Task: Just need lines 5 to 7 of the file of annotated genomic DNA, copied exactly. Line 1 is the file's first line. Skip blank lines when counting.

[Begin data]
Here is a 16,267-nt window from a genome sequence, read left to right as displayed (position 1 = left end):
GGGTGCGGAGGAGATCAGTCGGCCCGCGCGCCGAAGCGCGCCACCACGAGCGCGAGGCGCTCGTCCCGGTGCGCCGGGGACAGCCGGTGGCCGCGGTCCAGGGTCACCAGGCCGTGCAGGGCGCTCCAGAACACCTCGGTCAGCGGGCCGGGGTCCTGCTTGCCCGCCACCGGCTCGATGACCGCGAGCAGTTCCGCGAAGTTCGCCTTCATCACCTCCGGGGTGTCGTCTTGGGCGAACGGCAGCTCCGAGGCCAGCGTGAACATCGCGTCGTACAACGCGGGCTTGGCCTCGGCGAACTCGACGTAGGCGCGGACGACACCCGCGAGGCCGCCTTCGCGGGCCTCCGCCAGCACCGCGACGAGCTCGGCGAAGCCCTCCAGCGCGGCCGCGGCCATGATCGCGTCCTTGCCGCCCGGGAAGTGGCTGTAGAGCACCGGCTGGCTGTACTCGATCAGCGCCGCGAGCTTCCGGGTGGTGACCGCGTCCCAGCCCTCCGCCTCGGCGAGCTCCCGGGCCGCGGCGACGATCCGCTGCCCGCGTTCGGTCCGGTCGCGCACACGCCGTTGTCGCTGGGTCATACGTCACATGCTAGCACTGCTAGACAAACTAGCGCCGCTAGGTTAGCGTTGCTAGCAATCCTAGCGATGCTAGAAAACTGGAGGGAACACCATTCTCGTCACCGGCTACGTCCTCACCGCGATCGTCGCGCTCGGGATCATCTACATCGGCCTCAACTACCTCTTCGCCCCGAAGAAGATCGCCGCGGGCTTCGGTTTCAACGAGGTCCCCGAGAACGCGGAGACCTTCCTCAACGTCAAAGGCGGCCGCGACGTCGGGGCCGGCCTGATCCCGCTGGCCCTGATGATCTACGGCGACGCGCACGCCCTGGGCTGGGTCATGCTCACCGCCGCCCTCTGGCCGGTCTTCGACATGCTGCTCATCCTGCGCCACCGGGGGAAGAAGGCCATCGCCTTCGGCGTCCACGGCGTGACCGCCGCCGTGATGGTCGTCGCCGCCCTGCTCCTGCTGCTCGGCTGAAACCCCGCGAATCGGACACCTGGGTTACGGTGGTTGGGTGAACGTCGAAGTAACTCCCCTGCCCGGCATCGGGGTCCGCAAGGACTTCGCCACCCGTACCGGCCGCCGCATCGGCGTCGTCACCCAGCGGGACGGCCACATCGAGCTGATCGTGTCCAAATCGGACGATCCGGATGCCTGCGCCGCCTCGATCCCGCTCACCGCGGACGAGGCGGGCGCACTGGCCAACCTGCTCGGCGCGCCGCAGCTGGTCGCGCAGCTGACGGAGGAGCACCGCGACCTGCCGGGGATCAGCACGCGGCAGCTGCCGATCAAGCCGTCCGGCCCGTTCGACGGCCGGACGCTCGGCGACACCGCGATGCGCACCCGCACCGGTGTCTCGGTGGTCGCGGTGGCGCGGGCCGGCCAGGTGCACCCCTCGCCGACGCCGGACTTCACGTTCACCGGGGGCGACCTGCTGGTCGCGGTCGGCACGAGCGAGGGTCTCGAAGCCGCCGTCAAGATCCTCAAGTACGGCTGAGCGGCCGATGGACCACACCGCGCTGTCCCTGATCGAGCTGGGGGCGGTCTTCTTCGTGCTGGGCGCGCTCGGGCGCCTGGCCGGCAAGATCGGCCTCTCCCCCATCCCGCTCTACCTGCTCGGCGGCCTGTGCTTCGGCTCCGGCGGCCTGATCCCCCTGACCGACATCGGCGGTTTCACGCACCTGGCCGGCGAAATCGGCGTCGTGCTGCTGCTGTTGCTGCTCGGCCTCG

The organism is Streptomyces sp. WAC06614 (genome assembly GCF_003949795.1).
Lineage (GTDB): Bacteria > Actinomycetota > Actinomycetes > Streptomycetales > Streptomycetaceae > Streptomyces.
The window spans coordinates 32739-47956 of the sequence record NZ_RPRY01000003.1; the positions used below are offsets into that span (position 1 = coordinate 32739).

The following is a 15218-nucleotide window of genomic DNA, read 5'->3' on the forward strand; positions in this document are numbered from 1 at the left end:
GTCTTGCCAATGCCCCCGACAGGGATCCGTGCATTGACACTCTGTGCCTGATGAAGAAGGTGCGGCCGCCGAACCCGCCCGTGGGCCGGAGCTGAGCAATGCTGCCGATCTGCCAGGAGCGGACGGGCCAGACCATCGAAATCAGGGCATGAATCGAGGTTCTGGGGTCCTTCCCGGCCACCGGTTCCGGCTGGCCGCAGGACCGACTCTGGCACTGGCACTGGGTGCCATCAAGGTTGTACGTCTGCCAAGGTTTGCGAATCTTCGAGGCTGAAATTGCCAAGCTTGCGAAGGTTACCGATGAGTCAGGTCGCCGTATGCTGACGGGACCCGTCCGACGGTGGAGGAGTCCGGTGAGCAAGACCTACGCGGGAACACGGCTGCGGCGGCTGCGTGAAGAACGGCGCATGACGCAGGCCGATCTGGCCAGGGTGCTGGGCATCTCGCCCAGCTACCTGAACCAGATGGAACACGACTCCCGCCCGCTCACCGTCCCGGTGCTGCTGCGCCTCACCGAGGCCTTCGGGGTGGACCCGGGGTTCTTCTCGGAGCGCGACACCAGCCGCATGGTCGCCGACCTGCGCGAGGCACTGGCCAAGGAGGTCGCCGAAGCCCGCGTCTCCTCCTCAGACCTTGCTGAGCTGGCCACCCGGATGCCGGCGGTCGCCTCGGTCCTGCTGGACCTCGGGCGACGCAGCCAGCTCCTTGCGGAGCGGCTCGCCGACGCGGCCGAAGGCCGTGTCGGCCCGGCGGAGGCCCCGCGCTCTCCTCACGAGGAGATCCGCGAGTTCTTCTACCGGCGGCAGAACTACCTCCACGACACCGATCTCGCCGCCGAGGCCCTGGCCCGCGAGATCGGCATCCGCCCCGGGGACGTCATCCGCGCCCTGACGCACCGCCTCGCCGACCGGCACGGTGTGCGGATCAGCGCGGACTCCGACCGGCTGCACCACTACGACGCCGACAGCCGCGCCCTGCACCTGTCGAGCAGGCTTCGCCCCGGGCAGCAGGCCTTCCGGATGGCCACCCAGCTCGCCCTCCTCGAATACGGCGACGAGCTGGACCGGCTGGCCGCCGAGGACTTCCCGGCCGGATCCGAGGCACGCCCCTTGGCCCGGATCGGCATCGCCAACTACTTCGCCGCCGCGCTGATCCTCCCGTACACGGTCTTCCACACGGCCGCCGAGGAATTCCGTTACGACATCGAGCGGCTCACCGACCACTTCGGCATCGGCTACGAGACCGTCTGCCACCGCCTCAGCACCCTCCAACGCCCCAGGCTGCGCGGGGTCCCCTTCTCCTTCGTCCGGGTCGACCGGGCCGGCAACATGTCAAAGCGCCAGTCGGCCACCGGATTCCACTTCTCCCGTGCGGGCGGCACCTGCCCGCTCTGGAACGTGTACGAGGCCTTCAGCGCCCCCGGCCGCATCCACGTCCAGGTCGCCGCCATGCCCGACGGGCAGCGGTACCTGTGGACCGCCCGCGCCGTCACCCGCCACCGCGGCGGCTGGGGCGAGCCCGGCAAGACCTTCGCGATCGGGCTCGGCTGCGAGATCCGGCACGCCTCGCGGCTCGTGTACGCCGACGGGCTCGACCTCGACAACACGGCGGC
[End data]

The window spans coordinates 32739-47956 of the sequence record NZ_RPRY01000003.1; the positions used below are offsets into that span (position 1 = coordinate 32739).

The following is a 15218-nucleotide window of genomic DNA, read 5'->3' on the forward strand; positions in this document are numbered from 1 at the left end:
GTCTTGCCAATGCCCCCGACAGGGATCCGTGCATTGACACTCTGTGCCTGATGAAGAAGGTGCGGCCGCCGAACCCGCCCGTGGGCCGGAGCTGAGCAATGCTGCCGATCTGCCAGGAGCGGACGGGCCAGACCATCGAAATCAGGGCATGAATCGAGGTTCTGGGGTCCTTCCCGGCCACCGGTTCCGGCTGGCCGCAGGACCGACTCTGGCACTGGCACTGGGTGCCATCAAGGTTGTACGTCTGCCAAGGTTTGCGAATCTTCGAGGCTGAAATTGCCAAGCTTGCGAAGGTTACCGATGAGTCAGGTCGCCGTATGCTGACGGGACCCGTCCGACGGTGGAGGAGTCCGGTGAGCAAGACCTACGCGGGAACACGGCTGCGGCGGCTGCGTGAAGAACGGCGCATGACGCAGGCCGATCTGGCCAGGGTGCTGGGCATCTCGCCCAGCTACCTGAACCAGATGGAACACGACTCCCGCCCGCTCACCGTCCCGGTGCTGCTGCGCCTCACCGAGGCCTTCGGGGTGGACCCGGGGTTCTTCTCGGAGCGCGACACCAGCCGCATGGTCGCCGACCTGCGCGAGGCACTGGCCAAGGAGGTCGCCGAAGCCCGCGTCTCCTCCTCAGACCTTGCTGAGCTGGCCACCCGGATGCCGGCGGTCGCCTCGGTCCTGCTGGACCTCGGGCGACGCAGCCAGCTCCTTGCGGAGCGGCTCGCCGACGCGGCCGAAGGCCGTGTCGGCCCGGCGGAGGCCCCGCGCTCTCCTCACGAGGAGATCCGCGAGTTCTTCTACCGGCGGCAGAACTACCTCCACGACACCGATCTCGCCGCCGAGGCCCTGGCCCGCGAGATCGGCATCCGCCCCGGGGACGTCATCCGCGCCCTGACGCACCGCCTCGCCGACCGGCACGGTGTGCGGATCAGCGCGGACTCCGACCGGCTGCACCACTACGACGCCGACAGCCGCGCCCTGCACCTGTCGAGCAGGCTTCGCCCCGGGCAGCAGGCCTTCCGGATGGCCACCCAGCTCGCCCTCCTCGAATACGGCGACGAGCTGGACCGGCTGGCCGCCGAGGACTTCCCGGCCGGATCCGAGGCACGCCCCTTGGCCCGGATCGGCATCGCCAACTACTTCGCCGCCGCGCTGATCCTCCCGTACACGGTCTTCCACACGGCCGCCGAGGAATTCCGTTACGACATCGAGCGGCTCACCGACCACTTCGGCATCGGCTACGAGACCGTCTGCCACCGCCTCAGCACCCTCCAACGCCCCAGGCTGCGCGGGGTCCCCTTCTCCTTCGTCCGGGTCGACCGGGCCGGCAACATGTCAAAGCGCCAGTCGGCCACCGGATTCCACTTCTCCCGTGCGGGCGGCACCTGCCCGCTCTGGAACGTGTACGAGGCCTTCAGCGCCCCCGGCCGCATCCACGTCCAGGTCGCCGCCATGCCCGACGGGCAGCGGTACCTGTGGACCGCCCGCGCCGTCACCCGCCACCGCGGCGGCTGGGGCGAGCCCGGCAAGACCTTCGCGATCGGGCTCGGCTGCGAGATCCGGCACGCCTCGCGGCTCGTGTACGCCGACGGGCTCGACCTCGACAACACGGCGGC